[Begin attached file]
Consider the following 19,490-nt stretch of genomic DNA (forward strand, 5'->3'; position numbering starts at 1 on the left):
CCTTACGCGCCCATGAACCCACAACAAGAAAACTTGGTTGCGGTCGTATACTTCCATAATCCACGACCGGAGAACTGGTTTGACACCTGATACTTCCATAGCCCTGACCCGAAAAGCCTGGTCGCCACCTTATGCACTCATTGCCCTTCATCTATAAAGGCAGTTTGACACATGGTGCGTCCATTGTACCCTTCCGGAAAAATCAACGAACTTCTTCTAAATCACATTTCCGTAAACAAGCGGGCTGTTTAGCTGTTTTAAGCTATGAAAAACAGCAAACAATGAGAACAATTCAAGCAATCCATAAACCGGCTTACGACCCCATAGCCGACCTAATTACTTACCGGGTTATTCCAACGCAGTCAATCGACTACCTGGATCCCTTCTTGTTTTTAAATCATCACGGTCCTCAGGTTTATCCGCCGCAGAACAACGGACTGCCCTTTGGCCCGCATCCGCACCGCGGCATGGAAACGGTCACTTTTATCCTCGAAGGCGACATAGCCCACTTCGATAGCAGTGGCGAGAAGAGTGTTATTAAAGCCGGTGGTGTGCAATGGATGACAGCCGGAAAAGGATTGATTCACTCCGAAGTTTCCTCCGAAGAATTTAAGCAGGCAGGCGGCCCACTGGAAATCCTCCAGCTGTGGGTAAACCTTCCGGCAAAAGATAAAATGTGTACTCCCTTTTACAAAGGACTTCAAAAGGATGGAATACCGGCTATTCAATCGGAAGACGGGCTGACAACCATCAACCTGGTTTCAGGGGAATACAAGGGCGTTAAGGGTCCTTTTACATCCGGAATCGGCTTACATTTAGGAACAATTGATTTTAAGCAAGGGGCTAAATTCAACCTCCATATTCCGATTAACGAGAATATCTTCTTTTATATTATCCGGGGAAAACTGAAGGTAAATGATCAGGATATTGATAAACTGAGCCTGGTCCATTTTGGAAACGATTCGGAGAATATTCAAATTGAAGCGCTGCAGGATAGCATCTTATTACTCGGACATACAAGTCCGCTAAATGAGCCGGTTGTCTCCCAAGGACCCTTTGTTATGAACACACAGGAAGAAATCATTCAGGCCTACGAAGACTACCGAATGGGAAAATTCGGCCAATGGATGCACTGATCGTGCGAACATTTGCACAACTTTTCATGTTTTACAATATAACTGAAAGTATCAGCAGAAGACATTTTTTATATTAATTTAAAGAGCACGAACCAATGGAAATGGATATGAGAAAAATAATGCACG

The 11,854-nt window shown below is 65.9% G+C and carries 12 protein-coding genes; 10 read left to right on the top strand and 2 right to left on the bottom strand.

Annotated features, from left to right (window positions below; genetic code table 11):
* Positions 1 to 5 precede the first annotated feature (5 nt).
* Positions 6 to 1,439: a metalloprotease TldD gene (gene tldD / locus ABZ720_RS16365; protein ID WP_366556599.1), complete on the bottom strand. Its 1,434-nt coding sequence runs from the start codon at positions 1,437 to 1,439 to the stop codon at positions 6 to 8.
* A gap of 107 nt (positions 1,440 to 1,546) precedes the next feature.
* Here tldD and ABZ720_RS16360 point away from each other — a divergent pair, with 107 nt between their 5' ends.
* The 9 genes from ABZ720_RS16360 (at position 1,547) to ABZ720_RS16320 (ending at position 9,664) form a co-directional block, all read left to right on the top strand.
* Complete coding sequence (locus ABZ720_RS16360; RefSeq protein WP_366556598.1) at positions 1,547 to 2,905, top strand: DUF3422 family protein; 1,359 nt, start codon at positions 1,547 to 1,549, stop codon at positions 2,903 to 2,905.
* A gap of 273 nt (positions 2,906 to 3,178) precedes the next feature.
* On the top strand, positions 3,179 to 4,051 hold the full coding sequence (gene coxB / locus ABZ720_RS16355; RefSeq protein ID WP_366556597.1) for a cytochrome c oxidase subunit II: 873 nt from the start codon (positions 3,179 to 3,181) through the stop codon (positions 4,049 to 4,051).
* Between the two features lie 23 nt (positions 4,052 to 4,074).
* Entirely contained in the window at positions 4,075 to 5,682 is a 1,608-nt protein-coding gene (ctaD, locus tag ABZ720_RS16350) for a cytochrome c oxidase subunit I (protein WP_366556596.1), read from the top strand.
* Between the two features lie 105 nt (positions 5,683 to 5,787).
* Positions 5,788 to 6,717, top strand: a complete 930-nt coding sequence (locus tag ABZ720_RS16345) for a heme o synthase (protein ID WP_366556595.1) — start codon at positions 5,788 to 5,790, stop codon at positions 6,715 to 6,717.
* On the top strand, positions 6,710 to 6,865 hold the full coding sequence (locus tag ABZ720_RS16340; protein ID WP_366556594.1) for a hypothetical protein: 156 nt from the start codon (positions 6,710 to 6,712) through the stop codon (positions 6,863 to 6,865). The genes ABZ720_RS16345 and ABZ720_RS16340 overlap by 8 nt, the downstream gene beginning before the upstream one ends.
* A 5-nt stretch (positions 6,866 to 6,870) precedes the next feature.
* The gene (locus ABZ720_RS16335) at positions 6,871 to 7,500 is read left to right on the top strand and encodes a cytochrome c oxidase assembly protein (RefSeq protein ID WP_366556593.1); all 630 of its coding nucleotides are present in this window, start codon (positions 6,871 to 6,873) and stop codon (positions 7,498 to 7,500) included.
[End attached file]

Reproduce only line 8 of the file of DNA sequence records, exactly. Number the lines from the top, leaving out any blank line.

* Here tldD and ABZ720_RS16360 point away from each other — a divergent pair, with 107 nt between their 5' ends.